Throughout the 19th century, and presumably back to the time of the TRAP-BATH split, the timbre of the BATH vowel in Kent had been a bright [aː]-like quality, roughly in the vacant central open position on an IPA vowel diagram (vacant because no phonetic character is assigned to it). Anyone needing a phonetic character for a vacant vowel timbre has to borrow one, so I’ve borrowed [a] from nearby cardinal 4 (see also Barry, W J & Trouvain J, 2008, Do we need a symbol for a central open vowel? Journal of the IPA 38:349-357). The second formant (F2) of this type of vowel would be centred about 1300-1400Hz for someone with a longer vocal tract, a little higher for a shorter vocal tract. Note that what is said about BATH also applies to START and PALM.
The TRAP-BATH split probably occurred no earlier than the late 17th century in rural Kent. This can be inferred from the migration of parties of puritans to Massachusetts from the Weald in the middle of the 17th century (Nora Groce, 1985, Everyone here Spoke Sign Language – Hereditary Deafness on Martha’s Vineyard, Harvard University Press), taking with them a gene for deafness, the FOOT-STRUT split, but not the TRAP-BATH split, hitherto unknown in the American colonies and and apparently still in Kent too. When the TRAP-BATH split happened in southern England, TRAP landed with an [æ]-like timbre close to DRESS (Henry Wylde, 1936, A History of Modern Colloquial English, Blackwell, 196-205). And there they stayed for perhaps 200 years in Kent, until about 1870-1890 when TRAP was being shifted away from DRESS towards cardinal 4 (see Kent accent in the 19th century: TRAP on this website), followed by BATH being darkened to [ɑː] during the first decades of the 20th century. The timbre shift from [a] to [ɑ] would be associated with a lower F2 that’s no higher than about 1100Hz, done by narrowing the lower pharyngeal constriction from about 1.5 sq.cm. to about 0.5 sq.cm.
The timbre of BATH was studied in the speech of eight informants, all born between 1865 and 1895, for any signs that this sound change had already started. Seven of them were recorded by the Survey Of English Dialects in the 1950s (see Kent accent in the 19th century on this website), and the eighth, author H G Wells from Bromley (see Halfway to Estuary English-H G Wells on this website), was recorded during a BBC radio broadcast in 1931. The result is shown in Figure 1.
Figure 1. The distribution of BATH, START and PALM pronunciations by the eight informants (each denoted by the place and year of birth). All had the earlier [aː]-like pronunciation, none had the new [ɑː]-like pronunciation.
Figure 1 shows that this sound change hadn’t started spreading from the estuary towns to rural Kent during 1870-1890. It possibly hadn’t even appeared in the estuary towns, although time was short, it must have been developing there by the 1890s (I have examples who grew up in the first decade of the 20th century with the darker [ɑː]-like BATH).
Warren Street 1894 (left) with the highest F2 for BATH, about 1500Hz
Appledore 1880 (above right) and Staple 18xx (left), with the lowest F2 for BATH, about 1200Hz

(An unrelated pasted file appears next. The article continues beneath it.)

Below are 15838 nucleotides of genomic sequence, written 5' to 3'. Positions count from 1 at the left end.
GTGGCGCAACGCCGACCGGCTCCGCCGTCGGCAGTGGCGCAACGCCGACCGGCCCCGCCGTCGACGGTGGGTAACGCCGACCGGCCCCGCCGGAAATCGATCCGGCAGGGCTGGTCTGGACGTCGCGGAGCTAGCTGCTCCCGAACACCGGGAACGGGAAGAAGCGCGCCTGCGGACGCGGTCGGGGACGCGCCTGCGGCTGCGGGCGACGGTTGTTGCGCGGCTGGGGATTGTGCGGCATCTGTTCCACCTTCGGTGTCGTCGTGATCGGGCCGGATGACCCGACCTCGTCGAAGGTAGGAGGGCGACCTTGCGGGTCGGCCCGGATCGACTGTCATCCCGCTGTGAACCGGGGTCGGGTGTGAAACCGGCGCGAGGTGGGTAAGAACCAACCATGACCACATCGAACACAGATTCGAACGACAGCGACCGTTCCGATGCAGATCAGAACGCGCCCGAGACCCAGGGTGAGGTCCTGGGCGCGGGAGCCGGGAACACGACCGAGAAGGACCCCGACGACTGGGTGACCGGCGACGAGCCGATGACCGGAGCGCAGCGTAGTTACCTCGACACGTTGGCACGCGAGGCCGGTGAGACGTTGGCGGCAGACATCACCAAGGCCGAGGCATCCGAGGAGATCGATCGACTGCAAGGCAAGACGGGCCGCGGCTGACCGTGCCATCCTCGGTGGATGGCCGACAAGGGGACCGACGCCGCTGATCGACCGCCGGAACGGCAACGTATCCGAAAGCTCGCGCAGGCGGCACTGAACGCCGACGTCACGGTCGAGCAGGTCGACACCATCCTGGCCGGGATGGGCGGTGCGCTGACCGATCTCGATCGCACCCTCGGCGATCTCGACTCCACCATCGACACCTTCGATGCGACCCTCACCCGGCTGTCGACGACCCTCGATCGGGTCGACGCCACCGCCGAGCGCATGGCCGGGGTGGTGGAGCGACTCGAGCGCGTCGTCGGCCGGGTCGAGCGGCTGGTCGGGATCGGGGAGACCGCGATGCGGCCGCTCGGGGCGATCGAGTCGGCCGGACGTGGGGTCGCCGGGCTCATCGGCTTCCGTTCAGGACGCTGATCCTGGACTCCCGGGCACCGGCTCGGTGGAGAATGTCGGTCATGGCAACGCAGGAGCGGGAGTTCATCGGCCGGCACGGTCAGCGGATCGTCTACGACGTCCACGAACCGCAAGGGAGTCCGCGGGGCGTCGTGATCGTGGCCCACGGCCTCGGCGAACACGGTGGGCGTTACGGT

Figure 2. F1/F2 diagrams for all the informants, arranged from the highest F2 for BATH (top) to the lowest (bottom)
Figure 2 shows F1/F2 diagrams for all the informants, ordered from the highest F2 in BATH (about 1500Hz) to the lowest (about 1200Hz).
This variation seems to be random, although there might be a tendency for rhotic speakers to have lower F2 in BATH. In part it might be related to vocal tract length, raising or lowering F2 individually. It might also mean that some informants had begun to darken this vowel transitionally but without going all the way to [ɑ].
What is most apparent is that this was a very dynamic period for the vowels with low pharyngeal constrictions (with F1 higher than about 600-650Hz): TRAP is being shifted away from DRESS, LOT is shifting from [ɑ] to [ɔ], STRUT might be shifting from [ɑ] or [ʌ] to [a], and BATH is going to shift from [aː] to [ɑː]. All these informants have different mixes of unchanged and changed vowels, with different arrangements (from highest F2 for TRAP to the left, lowest F2 on the right):
TRAP STRUT+BATH LOT (4)
TRAP BATH LOT STRUT
TRAP BATH+LOT STRUT
TRAP STRUT BATH LOT
TRAP STRUT LOT BATH
Listen to examples of BATH by these informants, ordered from the highest F2 to the lowest (rhoticity is also indicated by bold type in the word lists):
Warren Street 1894 (F2 around 1500Hz for BATH):
father, ya(r)d, ba(r)n, pa(r)snips, ca(r)t
H G Wells, Bromley 1866 (F2 around 1400Hz for BATH)
Stalin, task, vast
Goudhurst 1881 (F2 around 1300Hz for BATH)
(h)alf-past, (h)arness, chaff
Denton 1888 (F2 around 1300Hz BATH)
father, farmers, market
Stoke 1868 (F2 around 1300Hz BATH)
grass, large, can’t
Appledore 1880 F2 around 1200Hz for BATH)
past, farm, market
Staple 18xx (F2 around 1200Hz for BATH)
(h)ard, dark, bars
For comparison, here is an example of a darker [ɑː]-like BATH acquired after 1900. This is Dr William Penney (1909-1991), who grew up in Sheerness (Figure 1). Lord Penney was Professor of Mathematics at Imperial College (London), head of UK nuclear research and finally Rector of Imperial College. His Estuary English is very obvious, despite modest adaptations towards RP, especially the HAPPY vowel. Most vowels and diphthongs are unmodified, particularly LOT, TAUGHT, FOOT, GOOSE, MOUTH and GOAT. Yod coalescence, preglottalized voiceless stops, and vocalized /l/ are unrestricted, all shunned by his contemporary RP speakers.
Figure 3. F1/F2 vowel diagram for William Penney (1909-1991), showing F2 for BATH around 1100Hz. Note the high F2 for FOOT and GOOSE (about 1300-1600Hz).
Listen to examples of dark [ɑː]-like BATH by William Penney:
department, asked, Harwell, after
©Sidney Wood and SWPhonetics, 1994-2015